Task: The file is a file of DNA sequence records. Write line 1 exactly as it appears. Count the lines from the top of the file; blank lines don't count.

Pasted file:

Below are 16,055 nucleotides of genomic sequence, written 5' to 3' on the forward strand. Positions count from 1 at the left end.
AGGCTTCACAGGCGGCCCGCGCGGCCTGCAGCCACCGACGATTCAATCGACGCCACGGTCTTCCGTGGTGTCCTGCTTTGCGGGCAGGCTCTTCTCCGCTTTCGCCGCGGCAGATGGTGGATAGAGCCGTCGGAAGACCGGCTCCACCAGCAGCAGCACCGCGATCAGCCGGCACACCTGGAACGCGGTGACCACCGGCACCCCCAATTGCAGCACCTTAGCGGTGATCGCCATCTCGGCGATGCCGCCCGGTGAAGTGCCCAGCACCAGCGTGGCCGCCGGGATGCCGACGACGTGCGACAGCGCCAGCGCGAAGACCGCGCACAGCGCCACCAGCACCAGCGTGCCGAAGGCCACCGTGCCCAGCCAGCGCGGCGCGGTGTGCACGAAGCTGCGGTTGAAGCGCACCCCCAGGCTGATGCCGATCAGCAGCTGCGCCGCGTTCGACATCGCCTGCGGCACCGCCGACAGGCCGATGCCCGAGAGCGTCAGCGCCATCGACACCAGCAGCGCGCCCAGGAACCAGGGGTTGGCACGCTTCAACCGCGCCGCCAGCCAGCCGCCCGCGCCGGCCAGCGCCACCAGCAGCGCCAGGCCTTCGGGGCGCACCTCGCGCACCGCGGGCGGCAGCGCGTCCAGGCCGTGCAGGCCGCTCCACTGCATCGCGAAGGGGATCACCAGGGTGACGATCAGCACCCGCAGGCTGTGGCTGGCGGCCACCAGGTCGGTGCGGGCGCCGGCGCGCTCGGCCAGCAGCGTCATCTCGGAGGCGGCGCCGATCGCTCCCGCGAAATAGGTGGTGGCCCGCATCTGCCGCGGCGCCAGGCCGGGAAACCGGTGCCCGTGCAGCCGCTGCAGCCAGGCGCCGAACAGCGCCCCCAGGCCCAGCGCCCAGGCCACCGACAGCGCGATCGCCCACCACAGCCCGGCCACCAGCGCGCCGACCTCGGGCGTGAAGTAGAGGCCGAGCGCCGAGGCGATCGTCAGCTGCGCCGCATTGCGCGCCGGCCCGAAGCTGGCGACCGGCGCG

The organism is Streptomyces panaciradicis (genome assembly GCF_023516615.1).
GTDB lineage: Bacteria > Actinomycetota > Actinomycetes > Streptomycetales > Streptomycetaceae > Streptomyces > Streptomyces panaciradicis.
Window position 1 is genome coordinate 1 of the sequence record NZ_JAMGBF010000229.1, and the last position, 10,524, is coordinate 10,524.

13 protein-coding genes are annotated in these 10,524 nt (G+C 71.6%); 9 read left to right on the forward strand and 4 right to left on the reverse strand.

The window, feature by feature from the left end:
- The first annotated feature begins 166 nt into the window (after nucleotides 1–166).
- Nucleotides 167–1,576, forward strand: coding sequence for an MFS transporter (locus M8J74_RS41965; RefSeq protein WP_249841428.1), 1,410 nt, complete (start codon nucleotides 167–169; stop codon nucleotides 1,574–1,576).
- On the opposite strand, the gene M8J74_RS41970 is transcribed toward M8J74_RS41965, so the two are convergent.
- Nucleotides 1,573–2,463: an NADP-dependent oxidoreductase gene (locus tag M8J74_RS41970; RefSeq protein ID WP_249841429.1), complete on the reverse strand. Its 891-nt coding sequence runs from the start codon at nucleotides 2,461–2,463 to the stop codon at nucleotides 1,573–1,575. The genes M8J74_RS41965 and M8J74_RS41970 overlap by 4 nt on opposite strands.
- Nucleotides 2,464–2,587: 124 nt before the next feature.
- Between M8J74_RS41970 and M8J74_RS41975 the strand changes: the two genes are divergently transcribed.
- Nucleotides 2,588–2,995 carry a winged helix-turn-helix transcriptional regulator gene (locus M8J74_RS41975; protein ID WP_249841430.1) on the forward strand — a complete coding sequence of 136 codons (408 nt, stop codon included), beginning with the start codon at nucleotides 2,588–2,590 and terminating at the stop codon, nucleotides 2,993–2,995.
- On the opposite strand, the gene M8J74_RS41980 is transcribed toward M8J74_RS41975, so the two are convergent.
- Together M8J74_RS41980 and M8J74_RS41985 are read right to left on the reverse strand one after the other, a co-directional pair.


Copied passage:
Below are 16,055 nucleotides of genomic sequence, written 5' to 3' on the forward strand. Positions count from 1 at the left end.